A steady stream of shrink-wrapped steel and concrete module units are about to begin their ascent from Ephrata to Brooklyn, N.Y.
For more than a month, modular manufacturer NRB (USA) Inc. will watch as the largest project in its 11-year history leaves Lancaster County on trucks for a private school site about 150 miles away.
There the pieces — built to precise specifications and disassembled over the last six months — will be reassembled seven stories high.
“From the time it starts to the time it leaves, it's crazy,” Don Engle Jr., NRB's general manager, said of the pace of building projects at the Wenger Drive complex.
Part of Canadian-based NRB Inc., the company is a direct or integrated manufacturer of commercial and industrial modular structures. There are no assembly lines or standard building products. NRB works directly with its customers and design professionals to build custom projects.
“We can build what the customer wants, not what the factory needs,” Engle said.
Many of those projects are new construction in urban areas. The primary markets are education, health care, hospitality, retail and office.
“A typical project, if done right, can take as long as three years before it's released for the construction phase,” Engle said. “This one was about a year in the making,” he added, referring to the $10 million private school project, which is being built for Basis Independent Schools.
After some ups and downs following the recession, NRB is in a positive growth cycle right now, like much of the construction industry. The company finished 2013 with nearly $20 million in sales. It expects to do $20 million this year, with goals of growing that by $5 million each year for the next two years, Engle said.
“The level of interest (in modular construction) is off the chart right now,” said Tom Hardiman, executive director of the Modular Building Institute, a trade association based in Virginia.
The biggest advantage is the reduced project timeline, he said. Off-site building of the components, simultaneous with tackling the site work, speeds up the overall construction schedule.
“Depending on the project, this could save as much as 40 percent of the overall schedule,” Hardiman said. “That time savings translates in many cases to financial benefits — shorter construction loan schedule and, more importantly, quick occupancy.”
Quality control and project predictability are big factors as well, he said. Frequent in-plant inspections ensure high levels of quality and workmanship before the building arrives at its destination.
Worker safety is also dramatically improved, Hardiman said.
“Other modular work we've done, typically more assembly line (units), is sometimes more challenging in the fit,” said Mike Funck, senior vice president at Lancaster-based Wohlsen Construction Co.
Wohlsen has worked with NRB on a handful of school projects and is now working on a project near Philadelphia.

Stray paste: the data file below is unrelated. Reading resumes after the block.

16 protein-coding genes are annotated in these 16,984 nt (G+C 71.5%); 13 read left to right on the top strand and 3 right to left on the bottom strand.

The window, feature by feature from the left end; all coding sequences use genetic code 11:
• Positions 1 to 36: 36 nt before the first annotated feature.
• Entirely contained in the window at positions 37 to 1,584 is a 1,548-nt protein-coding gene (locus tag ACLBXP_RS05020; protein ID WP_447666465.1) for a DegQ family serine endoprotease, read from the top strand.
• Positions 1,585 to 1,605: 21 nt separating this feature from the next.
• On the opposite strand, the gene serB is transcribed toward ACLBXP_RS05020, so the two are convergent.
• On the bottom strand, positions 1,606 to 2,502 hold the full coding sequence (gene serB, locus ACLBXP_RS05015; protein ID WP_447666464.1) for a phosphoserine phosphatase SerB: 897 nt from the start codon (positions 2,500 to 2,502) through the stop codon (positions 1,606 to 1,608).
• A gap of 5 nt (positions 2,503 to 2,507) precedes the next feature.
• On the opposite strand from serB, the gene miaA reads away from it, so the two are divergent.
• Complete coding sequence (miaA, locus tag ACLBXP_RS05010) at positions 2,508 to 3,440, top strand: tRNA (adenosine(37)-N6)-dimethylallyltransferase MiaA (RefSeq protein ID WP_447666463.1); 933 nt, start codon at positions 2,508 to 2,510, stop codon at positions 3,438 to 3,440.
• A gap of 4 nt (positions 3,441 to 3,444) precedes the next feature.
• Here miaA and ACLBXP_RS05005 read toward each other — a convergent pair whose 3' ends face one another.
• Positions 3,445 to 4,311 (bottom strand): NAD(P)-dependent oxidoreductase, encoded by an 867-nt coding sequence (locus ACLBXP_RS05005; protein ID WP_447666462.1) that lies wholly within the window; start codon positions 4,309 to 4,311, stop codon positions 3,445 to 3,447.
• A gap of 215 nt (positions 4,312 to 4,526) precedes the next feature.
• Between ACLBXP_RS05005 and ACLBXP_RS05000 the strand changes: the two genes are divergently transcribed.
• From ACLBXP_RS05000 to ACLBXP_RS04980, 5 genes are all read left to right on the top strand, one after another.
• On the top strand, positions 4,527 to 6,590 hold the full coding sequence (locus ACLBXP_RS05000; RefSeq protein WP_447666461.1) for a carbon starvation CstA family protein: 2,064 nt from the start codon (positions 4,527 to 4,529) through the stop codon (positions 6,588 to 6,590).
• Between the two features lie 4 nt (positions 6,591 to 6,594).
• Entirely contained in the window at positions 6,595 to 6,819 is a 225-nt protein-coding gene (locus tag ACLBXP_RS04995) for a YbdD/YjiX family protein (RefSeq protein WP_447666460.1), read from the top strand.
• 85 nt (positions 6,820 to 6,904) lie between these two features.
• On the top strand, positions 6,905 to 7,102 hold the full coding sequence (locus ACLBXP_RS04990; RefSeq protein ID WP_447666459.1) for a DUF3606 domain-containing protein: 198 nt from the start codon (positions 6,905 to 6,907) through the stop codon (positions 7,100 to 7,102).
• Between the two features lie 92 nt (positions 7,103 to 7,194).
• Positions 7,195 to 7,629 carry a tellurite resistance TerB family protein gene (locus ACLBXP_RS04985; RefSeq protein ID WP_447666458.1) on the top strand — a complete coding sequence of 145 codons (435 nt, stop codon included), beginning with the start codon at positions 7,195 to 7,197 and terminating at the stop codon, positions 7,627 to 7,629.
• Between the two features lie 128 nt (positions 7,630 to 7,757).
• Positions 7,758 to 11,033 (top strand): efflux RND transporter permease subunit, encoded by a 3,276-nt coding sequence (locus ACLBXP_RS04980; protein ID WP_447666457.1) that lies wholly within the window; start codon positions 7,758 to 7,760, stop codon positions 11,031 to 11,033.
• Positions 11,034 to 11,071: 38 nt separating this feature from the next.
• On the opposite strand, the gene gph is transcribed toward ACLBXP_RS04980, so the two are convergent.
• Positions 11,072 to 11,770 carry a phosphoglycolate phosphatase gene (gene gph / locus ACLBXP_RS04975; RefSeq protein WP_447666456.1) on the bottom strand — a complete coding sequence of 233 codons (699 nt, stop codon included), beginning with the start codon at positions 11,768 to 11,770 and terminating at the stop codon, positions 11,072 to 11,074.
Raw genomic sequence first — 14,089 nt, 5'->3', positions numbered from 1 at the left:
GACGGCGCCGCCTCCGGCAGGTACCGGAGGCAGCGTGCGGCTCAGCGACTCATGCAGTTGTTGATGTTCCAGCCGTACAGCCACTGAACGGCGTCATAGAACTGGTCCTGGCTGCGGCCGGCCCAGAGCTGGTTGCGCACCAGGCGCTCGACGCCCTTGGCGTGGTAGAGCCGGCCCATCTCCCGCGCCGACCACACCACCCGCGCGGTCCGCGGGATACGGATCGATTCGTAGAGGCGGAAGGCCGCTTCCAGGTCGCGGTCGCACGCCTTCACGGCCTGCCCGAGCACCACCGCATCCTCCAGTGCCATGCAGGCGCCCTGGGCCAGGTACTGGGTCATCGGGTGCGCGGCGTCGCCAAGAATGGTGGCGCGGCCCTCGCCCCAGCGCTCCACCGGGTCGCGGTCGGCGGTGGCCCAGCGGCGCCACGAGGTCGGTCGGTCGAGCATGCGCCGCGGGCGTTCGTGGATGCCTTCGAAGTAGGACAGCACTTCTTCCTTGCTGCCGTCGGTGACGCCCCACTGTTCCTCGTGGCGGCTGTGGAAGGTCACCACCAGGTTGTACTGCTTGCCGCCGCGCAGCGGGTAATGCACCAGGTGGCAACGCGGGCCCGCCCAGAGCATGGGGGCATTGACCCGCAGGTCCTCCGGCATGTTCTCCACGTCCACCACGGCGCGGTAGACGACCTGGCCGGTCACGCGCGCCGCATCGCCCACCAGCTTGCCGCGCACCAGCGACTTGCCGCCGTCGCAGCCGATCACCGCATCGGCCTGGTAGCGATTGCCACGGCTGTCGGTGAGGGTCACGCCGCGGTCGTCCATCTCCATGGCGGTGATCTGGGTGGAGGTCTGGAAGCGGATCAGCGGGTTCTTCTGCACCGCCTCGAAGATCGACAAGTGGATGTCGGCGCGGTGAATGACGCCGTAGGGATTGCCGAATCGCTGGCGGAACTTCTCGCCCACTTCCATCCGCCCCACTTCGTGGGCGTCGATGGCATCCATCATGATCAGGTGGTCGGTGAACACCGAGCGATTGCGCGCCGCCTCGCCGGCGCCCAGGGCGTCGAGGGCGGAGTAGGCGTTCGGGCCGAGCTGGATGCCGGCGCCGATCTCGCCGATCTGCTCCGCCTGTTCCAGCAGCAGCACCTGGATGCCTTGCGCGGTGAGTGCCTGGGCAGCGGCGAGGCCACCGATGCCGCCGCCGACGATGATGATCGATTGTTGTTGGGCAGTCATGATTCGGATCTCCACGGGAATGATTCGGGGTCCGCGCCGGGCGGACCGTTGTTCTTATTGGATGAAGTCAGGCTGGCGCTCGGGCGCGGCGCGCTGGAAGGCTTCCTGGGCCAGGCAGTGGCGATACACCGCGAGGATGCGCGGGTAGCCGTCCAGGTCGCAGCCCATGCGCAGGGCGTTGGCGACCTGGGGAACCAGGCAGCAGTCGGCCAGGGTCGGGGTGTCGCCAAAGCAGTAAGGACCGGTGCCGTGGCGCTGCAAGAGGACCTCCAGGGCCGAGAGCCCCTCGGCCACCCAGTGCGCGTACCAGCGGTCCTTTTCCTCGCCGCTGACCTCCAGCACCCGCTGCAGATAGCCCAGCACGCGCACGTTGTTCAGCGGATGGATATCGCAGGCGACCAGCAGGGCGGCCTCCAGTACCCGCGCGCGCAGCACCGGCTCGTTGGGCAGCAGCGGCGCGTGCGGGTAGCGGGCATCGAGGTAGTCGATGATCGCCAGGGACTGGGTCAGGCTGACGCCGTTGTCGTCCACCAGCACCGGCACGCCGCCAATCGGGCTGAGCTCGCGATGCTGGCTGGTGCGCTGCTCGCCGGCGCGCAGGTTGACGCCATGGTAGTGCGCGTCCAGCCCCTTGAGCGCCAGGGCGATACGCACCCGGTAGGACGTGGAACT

“It puts a little more focus on preplanning,” Funck said of modular building. “The whole modular industry is really growing to meet the needs for schedulers for owners.”
The recession led to some closures and consolidations of modular manufacturers, especially those in the single-family residential market, Hardiman said. The commercial manufacturers have fared a little better.
The U.S. operations of NRB started with two employees in 2003. The company has 53 employees today, and officials are projecting growth.
With the high level of activity — most notably the large school project — about 125 people are working right now at the complex, Engle said.
NRB hires regional firms to subcontract various elements of each project. Those projects can be as small as kiosks and shelter facilities. Some are done in a matter of weeks, while others take up to six months.
The company operates from Maine to South Carolina and west to Illinois — in total, about 17 states. The average project cost is about $2.5 million.
With growing industry demand in the multifamily sector, NRB is expecting strong activity in student dorm projects and senior housing work, Engle said.
Architects and general contractors who have yet to recognize the value of modular construction remain challenges for the industry, said Raymond Lee, NRB's U.S. sales manager.
“(Some) general contractors understand and realize we're not competition,” Engle said. “We're another tool in their tool belt.”
As time goes on, NRB is also projecting more opportunities to build additions or retrofit existing facilities.
“If you think about it, we can build any building (type) in the entire Northeast,” Engle said, citing the strong supply chain connected by many major highways. “Because we can hire multiple trades, I do not see a limit (to our growth).”
And that rise would mean continued opportunities for smaller construction organizations to bid on NRB projects, Lee added.
NRB (USA) Inc. in Ephrata is finishing a seven-story, 75,000-square-foot private school for Basis Independent Schools in Brooklyn, N.Y.
It is the largest project in the history of the Canadian company’s U.S. facility, which opened in 2003.
The modular builder will begin shipping the finished modules for the $10 million project by the end of the month or in early July. Occupancy is slated for September.
Some fun facts about the school:
• About 2 million pounds of steel and 614 cubic yards of concrete were used in the construction.
• About 175 lowboy trailers hauled by four trucking companies will be used to transport 163 module units, plus miscellaneous materials.
• NRB will ship units for about 35 days.
• Construction started in Ephrata in December.
• About 125 people have been working to build modules for NRB’s active projects — most for the New York school. Many of those are regional subcontractors from various trades.